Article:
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Morning 9: Shh… | Hovland breaks through | PGL CEO speaks | Greatest putt ever?



1. “Shhhhhh…”
Steve DiMeglio for Golfweek writes this regarding Patrick Reed’s WGC win…”A week that began with more biting criticism about his escapade in the sand in the Bahamas last December ended with an emphatic response from Patrick Reed.”
  • “Reed blocked out all the noise, deflected the condemnations and accusations of cheating and then stormed from behind during a tense back nine Sunday to win the World Golf Championships-Mexico Championship at Club de Golf Chapultepec.”
  • “En route to his second WGC title and eighth PGA Tour victory, the 2018 Masters champion shot rounds of 69-63-67-67 to finish at 18 under and one shot clear of Bryson DeChambeau. Reed scrambled for a finishing bogey after driving it into the trees and two-putted from 34 feet for the win.”
2. Hovland breaks through
AP report…”Viktor Hovland rolled in a 30-foot birdie putt on the final hole to capture his maiden PGA Tour victory in dramatic fashion at the Puerto Rico Open.”
  • “Hovland started the day with a one-shot lead, and at one point he built a three-shot advantage midway through the round. But after overcoming an ill-timed triple bogey, he was facing the prospect of a playoff with journeyman Josh Teater as he played the par-5 closing hole.”
  • “After his wedge came up short as rain fell in Rio Grande, the 22-year-old buried the birdie putt to finish the week at 20 under after a final-round 70 and polish off a breakthrough win.”
3. PGL CEO speaks
Golfweek’s Steve DiMeglio reporting…”Andrew Gardiner, the league’s CEO, is the voice behind the league and he spoke for 90 minutes on the British-based golf show podcast hosted by Rick Shiels.”
  • “Gardiner, a London-based director at Barclays Capital, said the Premier Golf League would run from January through August and consist of 12 four-man teams, with Gardiner saying the owner or the leader of each team would pick two players to count for the team score prior the start of the first round.”
  • “Players would be required to play all 18 events, with each featuring 54 holes, shotgun starts, no cut and no dress code. Each of the first 17 events would have a $10 million purse, with the season-ending playoff tournament boasting a $40 million purse. An individual champion will also be crowned in the final event.”
  • “The goal is for the league to begin in 2022.”
4. PGL short on substance?
Golfweek’s Eamon Lynch…”For all the attention Premier Golf League has garnered, it’s still little more than spitballs against a whiteboard. There’s the promise of financing, but no hard assets. No players. No tournaments. No infrastructure. McIlroy’s stiff-arming isn’t quite a fatal blow – he admitted that if everyone else jumps then he’ll have to follow – but having the world No. 1 say he’ll join only at gunpoint doesn’t much recommend it to his peers. Guys like Phil Mickelson and Justin Rose have teased interest, but they are players who don’t have the longest competitive runway ahead of them.”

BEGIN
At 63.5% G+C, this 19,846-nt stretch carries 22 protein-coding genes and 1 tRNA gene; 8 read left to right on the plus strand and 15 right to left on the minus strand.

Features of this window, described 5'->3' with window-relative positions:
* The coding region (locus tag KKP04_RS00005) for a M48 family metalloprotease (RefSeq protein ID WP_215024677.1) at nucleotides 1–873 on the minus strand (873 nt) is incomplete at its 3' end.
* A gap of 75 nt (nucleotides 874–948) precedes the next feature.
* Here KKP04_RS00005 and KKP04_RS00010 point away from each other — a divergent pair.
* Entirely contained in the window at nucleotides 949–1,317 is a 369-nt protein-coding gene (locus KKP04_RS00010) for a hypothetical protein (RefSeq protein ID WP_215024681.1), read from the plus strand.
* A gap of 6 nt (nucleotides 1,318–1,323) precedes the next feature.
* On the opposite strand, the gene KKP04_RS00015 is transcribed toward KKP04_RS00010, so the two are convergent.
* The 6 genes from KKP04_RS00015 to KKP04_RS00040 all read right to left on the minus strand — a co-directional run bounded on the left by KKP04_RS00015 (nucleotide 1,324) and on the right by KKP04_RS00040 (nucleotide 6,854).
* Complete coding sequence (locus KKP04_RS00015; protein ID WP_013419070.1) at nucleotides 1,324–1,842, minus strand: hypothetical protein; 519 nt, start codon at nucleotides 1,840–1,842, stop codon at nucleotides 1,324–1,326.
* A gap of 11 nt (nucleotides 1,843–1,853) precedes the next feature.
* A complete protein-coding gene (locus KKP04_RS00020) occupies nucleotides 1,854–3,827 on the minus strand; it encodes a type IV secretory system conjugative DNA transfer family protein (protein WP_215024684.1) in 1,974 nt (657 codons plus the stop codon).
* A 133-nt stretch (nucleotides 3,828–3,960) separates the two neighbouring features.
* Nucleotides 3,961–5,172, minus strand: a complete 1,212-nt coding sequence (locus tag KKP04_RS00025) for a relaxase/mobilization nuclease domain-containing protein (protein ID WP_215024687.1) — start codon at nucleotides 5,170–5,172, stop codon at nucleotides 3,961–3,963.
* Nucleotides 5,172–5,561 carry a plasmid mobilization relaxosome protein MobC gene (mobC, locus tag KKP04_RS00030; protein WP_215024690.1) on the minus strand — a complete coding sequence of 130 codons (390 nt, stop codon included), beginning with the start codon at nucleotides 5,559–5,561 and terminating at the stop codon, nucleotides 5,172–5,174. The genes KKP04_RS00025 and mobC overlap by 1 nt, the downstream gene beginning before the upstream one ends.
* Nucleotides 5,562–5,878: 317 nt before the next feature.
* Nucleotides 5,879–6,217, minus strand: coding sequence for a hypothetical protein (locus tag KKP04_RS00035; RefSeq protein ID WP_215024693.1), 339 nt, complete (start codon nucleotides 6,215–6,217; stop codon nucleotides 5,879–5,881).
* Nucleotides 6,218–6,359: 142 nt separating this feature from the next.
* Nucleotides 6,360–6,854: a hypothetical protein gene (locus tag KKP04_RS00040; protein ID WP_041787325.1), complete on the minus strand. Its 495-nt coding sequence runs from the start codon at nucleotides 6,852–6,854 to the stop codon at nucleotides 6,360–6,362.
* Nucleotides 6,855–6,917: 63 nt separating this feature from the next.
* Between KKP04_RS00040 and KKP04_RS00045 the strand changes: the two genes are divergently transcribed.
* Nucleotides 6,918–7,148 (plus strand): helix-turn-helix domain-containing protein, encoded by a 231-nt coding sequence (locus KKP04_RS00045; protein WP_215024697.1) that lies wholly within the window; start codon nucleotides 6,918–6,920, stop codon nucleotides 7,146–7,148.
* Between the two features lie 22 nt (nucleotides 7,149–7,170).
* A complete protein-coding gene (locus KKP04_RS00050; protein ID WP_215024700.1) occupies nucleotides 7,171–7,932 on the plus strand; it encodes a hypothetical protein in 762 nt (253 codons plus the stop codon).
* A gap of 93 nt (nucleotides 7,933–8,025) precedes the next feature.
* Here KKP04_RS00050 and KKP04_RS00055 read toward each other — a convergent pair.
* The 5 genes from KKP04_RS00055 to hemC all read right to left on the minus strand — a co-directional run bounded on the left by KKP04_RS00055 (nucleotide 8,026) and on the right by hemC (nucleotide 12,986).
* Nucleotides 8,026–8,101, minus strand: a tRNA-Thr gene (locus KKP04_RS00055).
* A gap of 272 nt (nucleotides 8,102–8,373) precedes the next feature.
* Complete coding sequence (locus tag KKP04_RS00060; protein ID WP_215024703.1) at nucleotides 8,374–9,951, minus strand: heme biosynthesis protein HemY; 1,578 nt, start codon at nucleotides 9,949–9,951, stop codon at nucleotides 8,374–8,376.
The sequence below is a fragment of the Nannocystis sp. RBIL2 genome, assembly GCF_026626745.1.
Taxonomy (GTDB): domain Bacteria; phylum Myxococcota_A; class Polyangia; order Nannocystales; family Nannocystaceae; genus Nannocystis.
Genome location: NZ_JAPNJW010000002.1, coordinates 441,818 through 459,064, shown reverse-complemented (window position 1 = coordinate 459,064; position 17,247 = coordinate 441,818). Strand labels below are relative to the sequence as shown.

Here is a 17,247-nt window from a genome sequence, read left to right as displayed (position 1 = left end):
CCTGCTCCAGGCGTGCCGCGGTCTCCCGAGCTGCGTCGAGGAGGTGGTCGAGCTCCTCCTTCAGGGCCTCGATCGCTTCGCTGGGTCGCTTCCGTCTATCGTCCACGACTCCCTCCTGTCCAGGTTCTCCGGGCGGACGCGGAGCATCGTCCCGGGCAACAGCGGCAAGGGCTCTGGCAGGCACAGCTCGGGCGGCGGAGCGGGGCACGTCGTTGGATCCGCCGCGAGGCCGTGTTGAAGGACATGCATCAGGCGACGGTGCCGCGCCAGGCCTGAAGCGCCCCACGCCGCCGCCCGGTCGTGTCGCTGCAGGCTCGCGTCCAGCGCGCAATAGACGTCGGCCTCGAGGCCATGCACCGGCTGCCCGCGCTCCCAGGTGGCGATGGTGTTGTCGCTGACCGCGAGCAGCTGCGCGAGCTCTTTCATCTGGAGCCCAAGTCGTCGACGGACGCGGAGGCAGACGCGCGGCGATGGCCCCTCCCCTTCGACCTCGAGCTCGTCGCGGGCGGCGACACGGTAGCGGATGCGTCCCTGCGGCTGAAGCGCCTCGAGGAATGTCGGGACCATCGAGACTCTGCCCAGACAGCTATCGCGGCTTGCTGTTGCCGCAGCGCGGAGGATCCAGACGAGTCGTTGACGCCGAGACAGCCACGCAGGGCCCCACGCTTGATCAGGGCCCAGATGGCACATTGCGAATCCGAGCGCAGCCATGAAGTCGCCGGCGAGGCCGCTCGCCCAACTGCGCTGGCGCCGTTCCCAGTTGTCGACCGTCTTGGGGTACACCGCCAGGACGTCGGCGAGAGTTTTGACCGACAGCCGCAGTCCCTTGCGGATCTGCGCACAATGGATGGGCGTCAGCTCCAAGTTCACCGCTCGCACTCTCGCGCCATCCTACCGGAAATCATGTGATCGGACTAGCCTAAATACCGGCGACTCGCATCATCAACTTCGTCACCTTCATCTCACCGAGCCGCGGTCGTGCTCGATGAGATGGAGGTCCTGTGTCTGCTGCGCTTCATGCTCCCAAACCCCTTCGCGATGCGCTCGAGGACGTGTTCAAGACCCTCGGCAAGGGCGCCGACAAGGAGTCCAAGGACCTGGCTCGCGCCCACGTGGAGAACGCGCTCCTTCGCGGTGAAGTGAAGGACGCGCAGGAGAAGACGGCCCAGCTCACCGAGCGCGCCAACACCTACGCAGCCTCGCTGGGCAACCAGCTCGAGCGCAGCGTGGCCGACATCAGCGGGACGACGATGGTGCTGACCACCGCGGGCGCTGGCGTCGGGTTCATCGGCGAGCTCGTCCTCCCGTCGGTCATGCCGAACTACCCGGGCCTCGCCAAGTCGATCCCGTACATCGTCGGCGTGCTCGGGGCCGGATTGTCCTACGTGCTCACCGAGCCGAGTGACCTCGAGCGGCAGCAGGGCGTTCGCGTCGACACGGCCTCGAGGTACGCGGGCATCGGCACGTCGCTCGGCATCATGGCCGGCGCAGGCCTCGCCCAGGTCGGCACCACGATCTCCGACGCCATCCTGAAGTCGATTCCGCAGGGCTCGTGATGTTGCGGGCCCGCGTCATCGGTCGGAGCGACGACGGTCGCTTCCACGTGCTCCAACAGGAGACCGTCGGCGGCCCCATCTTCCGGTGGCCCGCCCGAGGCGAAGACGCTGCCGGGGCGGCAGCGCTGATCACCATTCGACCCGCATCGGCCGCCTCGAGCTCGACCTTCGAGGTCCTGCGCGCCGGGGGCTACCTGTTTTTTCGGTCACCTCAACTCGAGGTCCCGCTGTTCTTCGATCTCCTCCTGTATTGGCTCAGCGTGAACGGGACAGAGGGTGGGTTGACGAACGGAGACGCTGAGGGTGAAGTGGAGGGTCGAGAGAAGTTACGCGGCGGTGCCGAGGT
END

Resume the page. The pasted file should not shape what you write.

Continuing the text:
• “To be viable, PGL needs commitments from multiple younger stars, and the biggest star in that constellation just said no. Six years after it was conceived, Premier Golf League is all promise, no delivery.”
  • “That PGL has lingered for so long speaks to the depthless focus on finances among some players and agents, but also to how urgently the PGA Tour needs a reckoning with its own reality. Because even Woods predicts this will not be the last renegade challenge the Tour faces.”
5. Ignoring the noise
ESPN’s Bob Harig…”The noise, at times, can be deafening, deflating. It is certainly distracting. Patrick Reed admits as much because it would be nearly impossible to say or do otherwise.”
  • “And so it was that Reed had not one, but two grenades tossed his way this week in the wake of Sandy-gate in the Bahamas, the “cheating” scandal that continues to dog him.
  • “For reasons of his own making, that controversy lingers, but Reed thrives amid chaos. We’ve seen it at the Ryder Cup and throughout the last few months as he’s endured his share of taunting and jeers, from spectators, fellow competitors and commentators.”
6. “I just suck at chipping”
Candor from the young man from Norway! Hovland found himself unwittingly playing the part of a 20-handicapper on the par-3 11th hole at the Puerto Rico Open…
Golf Channel’s Will Gray…”Hovland chunked a chip shot from near the cart path, then failed to reach the green again with his third. It added up to a triple bogey which erased his advantage and put his tournament chances in peril.”
  • “Hovland ranks 230th on Tour this season in strokes gained: around the green, and he didn’t mince any words when asked about what went wrong on No. 11.”
  • “I just suck at chipping,” Hovland said. “I definitely need to work on my short game, and I was 100 percent exposed there on that hole.”
7. A show for the home crowd
Cameron Morfit for on the two Mexicans who teed it up at the WGC-Mexico…”Meanwhile, Abraham Ancer, who grew up in Mexico and Texas and was the breakout star of the Presidents Cup in December, also shot a final-round 68 to finish 9 under (T12).”
  • “The previous best finish by a Mexican player here was Ancer’s T39 last year.”
  • “It was a very fun week,” Ancer said. “I think I left a couple of birdies out there, but my game was quite solid. I hit it very well from the tee, and I’ve got a couple of notes on things to improve for next year, but I’m happy. Each year I’ve been able to get a little better.”
  • “The highlight Sunday for Ancer: stuffing his tee shot to within tap-in range at the par-3 17th, where fans chanted his nickname (Turco, or Turk) as he walked to the green.”